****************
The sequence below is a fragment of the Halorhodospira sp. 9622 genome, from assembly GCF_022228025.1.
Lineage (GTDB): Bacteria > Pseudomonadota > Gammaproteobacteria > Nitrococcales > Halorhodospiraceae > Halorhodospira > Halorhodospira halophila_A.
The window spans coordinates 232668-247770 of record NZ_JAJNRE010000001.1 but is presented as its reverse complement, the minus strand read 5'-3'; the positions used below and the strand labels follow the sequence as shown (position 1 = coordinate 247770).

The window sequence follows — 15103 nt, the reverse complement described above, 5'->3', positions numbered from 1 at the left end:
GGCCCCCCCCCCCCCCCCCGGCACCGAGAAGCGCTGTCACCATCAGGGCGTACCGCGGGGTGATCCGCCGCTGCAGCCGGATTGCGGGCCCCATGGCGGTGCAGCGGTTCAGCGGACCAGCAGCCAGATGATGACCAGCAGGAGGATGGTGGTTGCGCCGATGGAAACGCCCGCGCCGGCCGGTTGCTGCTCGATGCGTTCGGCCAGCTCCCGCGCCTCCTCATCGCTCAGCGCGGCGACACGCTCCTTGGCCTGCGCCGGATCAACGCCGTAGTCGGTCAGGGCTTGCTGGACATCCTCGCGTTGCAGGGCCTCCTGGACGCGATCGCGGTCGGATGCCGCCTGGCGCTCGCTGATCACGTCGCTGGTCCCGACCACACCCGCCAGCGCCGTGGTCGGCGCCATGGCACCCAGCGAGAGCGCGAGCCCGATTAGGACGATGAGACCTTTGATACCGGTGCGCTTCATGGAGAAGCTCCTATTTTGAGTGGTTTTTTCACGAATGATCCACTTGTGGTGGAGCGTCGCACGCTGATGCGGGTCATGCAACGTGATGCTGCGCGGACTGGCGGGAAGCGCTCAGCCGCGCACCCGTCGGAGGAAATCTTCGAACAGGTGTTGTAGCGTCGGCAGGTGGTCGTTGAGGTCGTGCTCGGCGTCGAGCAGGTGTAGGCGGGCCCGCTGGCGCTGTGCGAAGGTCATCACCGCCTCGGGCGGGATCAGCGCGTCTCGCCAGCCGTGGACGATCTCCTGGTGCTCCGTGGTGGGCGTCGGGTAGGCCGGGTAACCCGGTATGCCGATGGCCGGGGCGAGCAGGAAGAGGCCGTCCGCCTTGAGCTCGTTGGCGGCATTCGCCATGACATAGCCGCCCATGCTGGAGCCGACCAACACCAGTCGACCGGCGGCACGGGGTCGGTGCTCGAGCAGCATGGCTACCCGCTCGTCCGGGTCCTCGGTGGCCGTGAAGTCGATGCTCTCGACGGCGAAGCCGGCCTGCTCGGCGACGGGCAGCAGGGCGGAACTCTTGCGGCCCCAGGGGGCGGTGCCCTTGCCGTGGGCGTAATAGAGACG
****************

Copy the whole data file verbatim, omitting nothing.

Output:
The sequence below is a fragment of the Halorhodospira sp. 9622 genome, from assembly GCF_022228025.1.
Lineage (GTDB): Bacteria > Pseudomonadota > Gammaproteobacteria > Nitrococcales > Halorhodospiraceae > Halorhodospira > Halorhodospira halophila_A.
The window spans coordinates 232668-247770 of record NZ_JAJNRE010000001.1 but is presented as its reverse complement, the minus strand read 5'-3'; the positions used below and the strand labels follow the sequence as shown (position 1 = coordinate 247770).

The window sequence follows — 15103 nt, the reverse complement described above, 5'->3', positions numbered from 1 at the left end:
GGCCCCCCCCCCCCCCCCCGGCACCGAGAAGCGCTGTCACCATCAGGGCGTACCGCGGGGTGATCCGCCGCTGCAGCCGGATTGCGGGCCCCATGGCGGTGCAGCGGTTCAGCGGACCAGCAGCCAGATGATGACCAGCAGGAGGATGGTGGTTGCGCCGATGGAAACGCCCGCGCCGGCCGGTTGCTGCTCGATGCGTTCGGCCAGCTCCCGCGCCTCCTCATCGCTCAGCGCGGCGACACGCTCCTTGGCCTGCGCCGGATCAACGCCGTAGTCGGTCAGGGCTTGCTGGACATCCTCGCGTTGCAGGGCCTCCTGGACGCGATCGCGGTCGGATGCCGCCTGGCGCTCGCTGATCACGTCGCTGGTCCCGACCACACCCGCCAGCGCCGTGGTCGGCGCCATGGCACCCAGCGAGAGCGCGAGCCCGATTAGGACGATGAGACCTTTGATACCGGTGCGCTTCATGGAGAAGCTCCTATTTTGAGTGGTTTTTTCACGAATGATCCACTTGTGGTGGAGCGTCGCACGCTGATGCGGGTCATGCAACGTGATGCTGCGCGGACTGGCGGGAAGCGCTCAGCCGCGCACCCGTCGGAGGAAATCTTCGAACAGGTGTTGTAGCGTCGGCAGGTGGTCGTTGAGGTCGTGCTCGGCGTCGAGCAGGTGTAGGCGGGCCCGCTGGCGCTGTGCGAAGGTCATCACCGCCTCGGGCGGGATCAGCGCGTCTCGCCAGCCGTGGACGATCTCCTGGTGCTCCGTGGTGGGCGTCGGGTAGGCCGGGTAACCCGGTATGCCGATGGCCGGGGCGAGCAGGAAGAGGCCGTCCGCCTTGAGCTCGTTGGCGGCATTCGCCATGACATAGCCGCCCATGCTGGAGCCGACCAACACCAGTCGACCGGCGGCACGGGGTCGGTGCTCGAGCAGCATGGCTACCCGCTCGTCCGGGTCCTCGGTGGCCGTGAAGTCGATGCTCTCGACGGCGAAGCCGGCCTGCTCGGCGACGGGCAGCAGGGCGGAACTCTTGCGGCCCCAGGGGGCGGTGCCCTTGCCGTGGGCGTAATAGAGACG